How Apple is playing catch-up on integrating genAI into its products


Apple has been tardy in developing and announcing its plans for using generative AI (genAI), but so what? Apple has been late before in jumping on important tech trends and it has caught up. The arrival of genAI tools and platforms over the past 18 months has been the biggest shift in tech since the advent of cloud computing, and Apple’s Siri is a pathetic example of a virtual assistant in desperate need of a new brain.

Those two realities have led to a lot of criticism by analysts and the media in recent months about Apple’s non-existent AI strategy, and the company’s need to scramble to catch up. (And that was before this week’s big announcements from Microsoft.)

Recent leaks about what the company is up to should ease the Apple genAI angst in the marketplace. The New York Times, for example, reported that Apple will revamp Siri to catch up to its chatbot competitors. And according to Bloomberg, the iPhone maker will reportedly ink a licensing deal with OpenAI for ChatGPT to revitalize its voice assistant.

Apple has hinted at AI-related announcements coming at its annual Worldwide Developers Conference (WWDC) on June 10. Much depends on the specifics. According to the Times, Apple has discussed “licensing complementary AI models that power chatbots from several companies, including Google, Cohere, and OpenAI.” This may be the most significant point for the success of Apple’s AI offerings. Developing Large Language Models (LLMs) that power chatbots is specific to each product, compute intensive, and requires considerable time and effort.

The reality is that Apple is its own ecosystem, and the danger for the company in being late with AI is more about Wall Street’s fleeting perceptions and temporary company valuation than what its customers think. Apple’s stock fell in late April and early May as the company was hit with negative publicity about being out to lunch on AI. But after a recent Apple stock buy-back and the expectation that Apple will announce its plans soon, Apple’s stock is back up.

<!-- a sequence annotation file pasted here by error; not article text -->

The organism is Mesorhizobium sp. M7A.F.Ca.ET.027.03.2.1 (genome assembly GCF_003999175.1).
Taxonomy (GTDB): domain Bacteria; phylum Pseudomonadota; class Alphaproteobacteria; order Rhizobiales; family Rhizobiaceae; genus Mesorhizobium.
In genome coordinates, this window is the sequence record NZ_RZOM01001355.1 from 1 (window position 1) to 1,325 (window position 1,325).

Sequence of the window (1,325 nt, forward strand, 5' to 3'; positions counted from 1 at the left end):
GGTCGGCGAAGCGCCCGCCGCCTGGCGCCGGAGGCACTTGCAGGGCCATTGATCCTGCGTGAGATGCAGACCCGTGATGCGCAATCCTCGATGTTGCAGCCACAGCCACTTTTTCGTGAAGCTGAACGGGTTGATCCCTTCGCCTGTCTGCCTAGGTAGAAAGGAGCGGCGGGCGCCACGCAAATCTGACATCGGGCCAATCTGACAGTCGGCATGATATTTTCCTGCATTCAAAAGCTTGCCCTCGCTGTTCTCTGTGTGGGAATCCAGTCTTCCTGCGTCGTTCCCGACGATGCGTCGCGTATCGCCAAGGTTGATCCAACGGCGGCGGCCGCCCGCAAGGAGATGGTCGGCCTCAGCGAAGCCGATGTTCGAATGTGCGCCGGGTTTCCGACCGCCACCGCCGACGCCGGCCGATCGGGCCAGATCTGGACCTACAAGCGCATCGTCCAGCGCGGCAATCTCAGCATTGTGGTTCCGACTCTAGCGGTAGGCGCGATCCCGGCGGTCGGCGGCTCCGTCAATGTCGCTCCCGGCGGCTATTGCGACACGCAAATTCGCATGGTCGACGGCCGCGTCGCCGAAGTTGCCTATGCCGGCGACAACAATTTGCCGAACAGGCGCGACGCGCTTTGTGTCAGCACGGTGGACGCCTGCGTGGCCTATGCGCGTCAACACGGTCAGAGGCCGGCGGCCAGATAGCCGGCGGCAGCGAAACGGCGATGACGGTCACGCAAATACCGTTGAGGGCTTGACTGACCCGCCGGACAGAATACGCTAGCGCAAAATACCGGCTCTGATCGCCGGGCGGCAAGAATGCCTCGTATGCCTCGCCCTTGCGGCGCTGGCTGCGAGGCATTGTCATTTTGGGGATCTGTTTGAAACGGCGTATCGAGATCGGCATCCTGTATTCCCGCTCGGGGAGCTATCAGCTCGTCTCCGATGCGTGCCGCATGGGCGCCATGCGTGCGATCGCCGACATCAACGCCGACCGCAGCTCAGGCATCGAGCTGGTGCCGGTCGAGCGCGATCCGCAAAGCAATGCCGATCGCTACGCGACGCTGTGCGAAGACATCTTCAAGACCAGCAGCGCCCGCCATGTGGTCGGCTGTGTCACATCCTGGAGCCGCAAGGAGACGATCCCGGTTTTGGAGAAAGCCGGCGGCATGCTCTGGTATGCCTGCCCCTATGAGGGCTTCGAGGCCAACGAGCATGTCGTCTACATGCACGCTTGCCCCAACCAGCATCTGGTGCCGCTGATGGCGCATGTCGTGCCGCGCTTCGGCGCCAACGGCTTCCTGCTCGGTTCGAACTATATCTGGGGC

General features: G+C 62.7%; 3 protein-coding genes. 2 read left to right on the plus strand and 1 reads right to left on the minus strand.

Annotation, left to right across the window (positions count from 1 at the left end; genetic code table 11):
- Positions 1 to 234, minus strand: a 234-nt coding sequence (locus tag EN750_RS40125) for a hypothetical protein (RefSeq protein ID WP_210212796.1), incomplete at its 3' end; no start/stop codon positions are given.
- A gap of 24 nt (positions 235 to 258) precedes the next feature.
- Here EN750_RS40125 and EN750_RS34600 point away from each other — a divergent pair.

Aspects of Apple’s probable AI plan

Apple’s AI strategy is beginning to emerge. Bloomberg’s Mark Gurman confirmed the recent rumors:  the company plans to significantly upgrade Siri with AI. (Using OpenAI’s ChatGPT is almost certainly a stopgap measure; Apple will eventually need to fully develop its own LLM and chatbot and fully integrate it with its products.)

Apple also intends to add what Gurman described as “proactive intelligence” features, such as automatic summaries of iPhone notifications, quick synopses of news articles, transcribed voice memos, and improved existing features such as those that automatically populate your calendar. Gurman also reported that Apple might launch genAI-powered editing tools similar to those found on Google’s Pixel and Samsung’s Galaxy S smartphones. And the company is reportedly eyeing high-end AI-enabled chips for its data centers to enable cloud-based genAI features.

Licensing ChatGPT isn’t going to wow anybody with the latest genAI features from OpenAI or Google. Apple will pay that price, at least temporarily. It’s unclear at the moment what else could emerge from any partnership between Apple and OpenAI — there are rumors OpenAI might integrate ChatGPT natively on the iPhone — but the details should become clear at WWDC. 

Finally, according to VentureBeat, Apple researchers have developed a new artificial intelligence system that can “understand ambiguous references to on-screen entities as well as conversational and background context, enabling more natural interactions with voice assistants.”

Called ReALM (Reference Resolution As Language Modeling), it leverages LLMs to handle the complex task of converting reference resolution — including references to visual elements on a screen — into a pure language-modeling problem, VentureBeat reported. This lets ReALM achieve substantial performance gains over existing methods.

Brass tacks

There can be no doubt that the Apple allowed itself to fall behind in the breakneck race for AI supremacy. But the company appears to be moving to rectify that misstep and has taken the only recourse left — licensing a well-regarded chatbot and LLM from another company while it continues to develop an internal approach. This will let Apple dramatically  improve Siri, which hasn’t had a significant upgrade since its introduction in 2011. That’s the burning need.

We’ll have to wait another three weeks or so to get the details of Apple’s AI plans.  But it would be a mistake to score Apple as an AI loser at this point. We’re still just getting started with AI. So is Apple.

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